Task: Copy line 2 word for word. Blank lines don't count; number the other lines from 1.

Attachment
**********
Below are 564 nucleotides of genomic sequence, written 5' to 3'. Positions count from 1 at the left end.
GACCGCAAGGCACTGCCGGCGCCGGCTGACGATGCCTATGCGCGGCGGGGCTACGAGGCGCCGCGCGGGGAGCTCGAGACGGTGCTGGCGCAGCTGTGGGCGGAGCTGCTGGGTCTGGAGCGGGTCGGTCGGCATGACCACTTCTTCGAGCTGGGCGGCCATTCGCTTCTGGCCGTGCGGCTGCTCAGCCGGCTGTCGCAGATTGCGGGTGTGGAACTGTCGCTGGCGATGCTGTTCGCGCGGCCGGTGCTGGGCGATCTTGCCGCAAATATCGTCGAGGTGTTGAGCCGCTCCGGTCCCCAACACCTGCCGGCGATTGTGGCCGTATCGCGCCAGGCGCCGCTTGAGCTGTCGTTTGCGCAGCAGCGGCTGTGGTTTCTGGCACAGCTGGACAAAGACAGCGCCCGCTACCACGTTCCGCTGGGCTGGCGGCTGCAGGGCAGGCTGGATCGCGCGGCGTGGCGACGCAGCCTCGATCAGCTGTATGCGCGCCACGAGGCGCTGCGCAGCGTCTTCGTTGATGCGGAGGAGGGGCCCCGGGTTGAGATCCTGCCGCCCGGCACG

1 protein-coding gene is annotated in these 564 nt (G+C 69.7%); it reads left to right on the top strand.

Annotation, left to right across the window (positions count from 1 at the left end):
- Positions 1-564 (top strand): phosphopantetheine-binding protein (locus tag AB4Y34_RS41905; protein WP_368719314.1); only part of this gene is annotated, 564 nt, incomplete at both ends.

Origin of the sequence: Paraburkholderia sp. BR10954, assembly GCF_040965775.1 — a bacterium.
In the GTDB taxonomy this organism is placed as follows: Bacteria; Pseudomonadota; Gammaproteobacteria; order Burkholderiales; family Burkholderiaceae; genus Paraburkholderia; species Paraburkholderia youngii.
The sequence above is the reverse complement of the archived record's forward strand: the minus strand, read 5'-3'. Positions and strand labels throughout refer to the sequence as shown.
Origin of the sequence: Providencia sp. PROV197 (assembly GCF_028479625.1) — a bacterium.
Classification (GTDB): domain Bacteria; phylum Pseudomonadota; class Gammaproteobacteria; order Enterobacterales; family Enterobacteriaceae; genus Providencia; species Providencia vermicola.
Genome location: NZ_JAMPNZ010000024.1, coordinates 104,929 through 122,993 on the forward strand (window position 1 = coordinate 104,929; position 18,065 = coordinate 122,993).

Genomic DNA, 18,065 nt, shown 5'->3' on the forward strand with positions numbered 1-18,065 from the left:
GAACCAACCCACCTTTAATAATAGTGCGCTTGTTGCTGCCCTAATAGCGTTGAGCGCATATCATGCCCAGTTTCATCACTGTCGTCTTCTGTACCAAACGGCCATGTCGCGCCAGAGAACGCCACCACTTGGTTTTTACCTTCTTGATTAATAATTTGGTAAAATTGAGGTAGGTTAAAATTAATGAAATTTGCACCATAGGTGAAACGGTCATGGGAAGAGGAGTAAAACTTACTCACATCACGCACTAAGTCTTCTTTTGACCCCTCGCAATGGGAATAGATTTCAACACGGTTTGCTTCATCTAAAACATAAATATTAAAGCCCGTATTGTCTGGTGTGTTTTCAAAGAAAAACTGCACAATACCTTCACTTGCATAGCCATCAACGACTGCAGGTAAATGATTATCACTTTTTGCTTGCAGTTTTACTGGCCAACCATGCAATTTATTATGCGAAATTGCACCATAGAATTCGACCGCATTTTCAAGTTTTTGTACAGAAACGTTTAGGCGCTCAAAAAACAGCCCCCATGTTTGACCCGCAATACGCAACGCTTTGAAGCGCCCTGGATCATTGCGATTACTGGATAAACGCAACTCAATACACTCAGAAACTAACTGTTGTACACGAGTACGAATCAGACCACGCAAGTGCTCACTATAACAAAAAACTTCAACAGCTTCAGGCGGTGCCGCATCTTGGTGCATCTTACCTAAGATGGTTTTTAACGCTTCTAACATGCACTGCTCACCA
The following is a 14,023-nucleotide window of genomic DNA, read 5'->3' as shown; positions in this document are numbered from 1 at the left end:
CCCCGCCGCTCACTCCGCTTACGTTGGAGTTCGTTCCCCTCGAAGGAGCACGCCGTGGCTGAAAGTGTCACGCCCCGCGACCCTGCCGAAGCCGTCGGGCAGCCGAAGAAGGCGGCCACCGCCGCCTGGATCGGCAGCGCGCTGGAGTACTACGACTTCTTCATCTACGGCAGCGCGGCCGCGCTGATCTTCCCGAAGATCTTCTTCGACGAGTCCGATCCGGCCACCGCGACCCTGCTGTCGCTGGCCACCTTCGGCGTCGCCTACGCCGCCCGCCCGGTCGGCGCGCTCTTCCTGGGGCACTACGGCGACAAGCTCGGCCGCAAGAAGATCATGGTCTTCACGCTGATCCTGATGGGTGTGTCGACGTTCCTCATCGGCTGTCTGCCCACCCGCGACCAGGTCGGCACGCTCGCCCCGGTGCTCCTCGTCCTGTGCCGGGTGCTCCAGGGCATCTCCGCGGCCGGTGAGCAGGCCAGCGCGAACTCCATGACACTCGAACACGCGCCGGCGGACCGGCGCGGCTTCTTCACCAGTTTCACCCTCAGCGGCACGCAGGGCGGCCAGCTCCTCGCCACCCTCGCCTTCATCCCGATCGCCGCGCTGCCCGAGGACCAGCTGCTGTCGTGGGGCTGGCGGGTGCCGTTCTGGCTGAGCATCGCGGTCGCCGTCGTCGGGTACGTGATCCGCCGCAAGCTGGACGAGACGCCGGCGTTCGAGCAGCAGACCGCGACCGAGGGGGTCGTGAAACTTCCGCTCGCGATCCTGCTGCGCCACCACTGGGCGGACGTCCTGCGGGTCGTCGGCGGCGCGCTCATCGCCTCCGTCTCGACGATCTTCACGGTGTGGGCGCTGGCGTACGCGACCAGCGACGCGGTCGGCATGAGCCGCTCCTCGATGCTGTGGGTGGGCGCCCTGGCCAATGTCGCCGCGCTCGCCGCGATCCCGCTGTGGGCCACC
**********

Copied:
GACCGCAAGGCACTGCCGGCGCCGGCTGACGATGCCTATGCGCGGCGGGGCTACGAGGCGCCGCGCGGGGAGCTCGAGACGGTGCTGGCGCAGCTGTGGGCGGAGCTGCTGGGTCTGGAGCGGGTCGGTCGGCATGACCACTTCTTCGAGCTGGGCGGCCATTCGCTTCTGGCCGTGCGGCTGCTCAGCCGGCTGTCGCAGATTGCGGGTGTGGAACTGTCGCTGGCGATGCTGTTCGCGCGGCCGGTGCTGGGCGATCTTGCCGCAAATATCGTCGAGGTGTTGAGCCGCTCCGGTCCCCAACACCTGCCGGCGATTGTGGCCGTATCGCGCCAGGCGCCGCTTGAGCTGTCGTTTGCGCAGCAGCGGCTGTGGTTTCTGGCACAGCTGGACAAAGACAGCGCCCGCTACCACGTTCCGCTGGGCTGGCGGCTGCAGGGCAGGCTGGATCGCGCGGCGTGGCGACGCAGCCTCGATCAGCTGTATGCGCGCCACGAGGCGCTGCGCAGCGTCTTCGTTGATGCGGAGGAGGGGCCCCGGGTTGAGATCCTGCCGCCCGGCACG